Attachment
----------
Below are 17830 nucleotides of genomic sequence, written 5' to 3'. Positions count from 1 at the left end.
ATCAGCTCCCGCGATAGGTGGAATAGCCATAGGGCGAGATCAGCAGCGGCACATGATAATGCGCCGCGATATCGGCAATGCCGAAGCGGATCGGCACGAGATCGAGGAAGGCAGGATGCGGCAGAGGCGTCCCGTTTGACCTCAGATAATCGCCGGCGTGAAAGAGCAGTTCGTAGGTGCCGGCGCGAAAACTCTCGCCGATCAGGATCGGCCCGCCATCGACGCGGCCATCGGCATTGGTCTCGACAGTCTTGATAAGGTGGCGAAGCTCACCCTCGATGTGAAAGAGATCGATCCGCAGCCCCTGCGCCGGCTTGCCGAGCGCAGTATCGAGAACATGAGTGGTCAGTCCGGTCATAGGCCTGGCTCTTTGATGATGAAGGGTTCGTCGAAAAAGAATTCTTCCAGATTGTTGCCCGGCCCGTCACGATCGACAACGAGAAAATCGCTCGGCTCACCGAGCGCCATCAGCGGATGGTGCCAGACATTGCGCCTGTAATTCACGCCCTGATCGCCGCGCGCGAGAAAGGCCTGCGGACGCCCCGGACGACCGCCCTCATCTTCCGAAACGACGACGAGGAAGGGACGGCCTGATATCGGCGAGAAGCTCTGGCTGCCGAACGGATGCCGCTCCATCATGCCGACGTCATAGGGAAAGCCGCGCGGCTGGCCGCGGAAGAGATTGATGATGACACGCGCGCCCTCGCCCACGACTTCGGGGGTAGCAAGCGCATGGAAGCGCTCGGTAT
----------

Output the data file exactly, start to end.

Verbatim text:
Below are 17830 nucleotides of genomic sequence, written 5' to 3'. Positions count from 1 at the left end.
ATCAGCTCCCGCGATAGGTGGAATAGCCATAGGGCGAGATCAGCAGCGGCACATGATAATGCGCCGCGATATCGGCAATGCCGAAGCGGATCGGCACGAGATCGAGGAAGGCAGGATGCGGCAGAGGCGTCCCGTTTGACCTCAGATAATCGCCGGCGTGAAAGAGCAGTTCGTAGGTGCCGGCGCGAAAACTCTCGCCGATCAGGATCGGCCCGCCATCGACGCGGCCATCGGCATTGGTCTCGACAGTCTTGATAAGGTGGCGAAGCTCACCCTCGATGTGAAAGAGATCGATCCGCAGCCCCTGCGCCGGCTTGCCGAGCGCAGTATCGAGAACATGAGTGGTCAGTCCGGTCATAGGCCTGGCTCTTTGATGATGAAGGGTTCGTCGAAAAAGAATTCTTCCAGATTGTTGCCCGGCCCGTCACGATCGACAACGAGAAAATCGCTCGGCTCACCGAGCGCCATCAGCGGATGGTGCCAGACATTGCGCCTGTAATTCACGCCCTGATCGCCGCGCGCGAGAAAGGCCTGCGGACGCCCCGGACGACCGCCCTCATCTTCCGAAACGACGACGAGGAAGGGACGGCCTGATATCGGCGAGAAGCTCTGGCTGCCGAACGGATGCCGCTCCATCATGCCGACGTCATAGGGAAAGCCGCGCGGCTGGCCGCGGAAGAGATTGATGATGACACGCGCGCCCTCGCCCACGACTTCGGGGGTAGCAAGCGCATGGAAGCGCTCGGTAT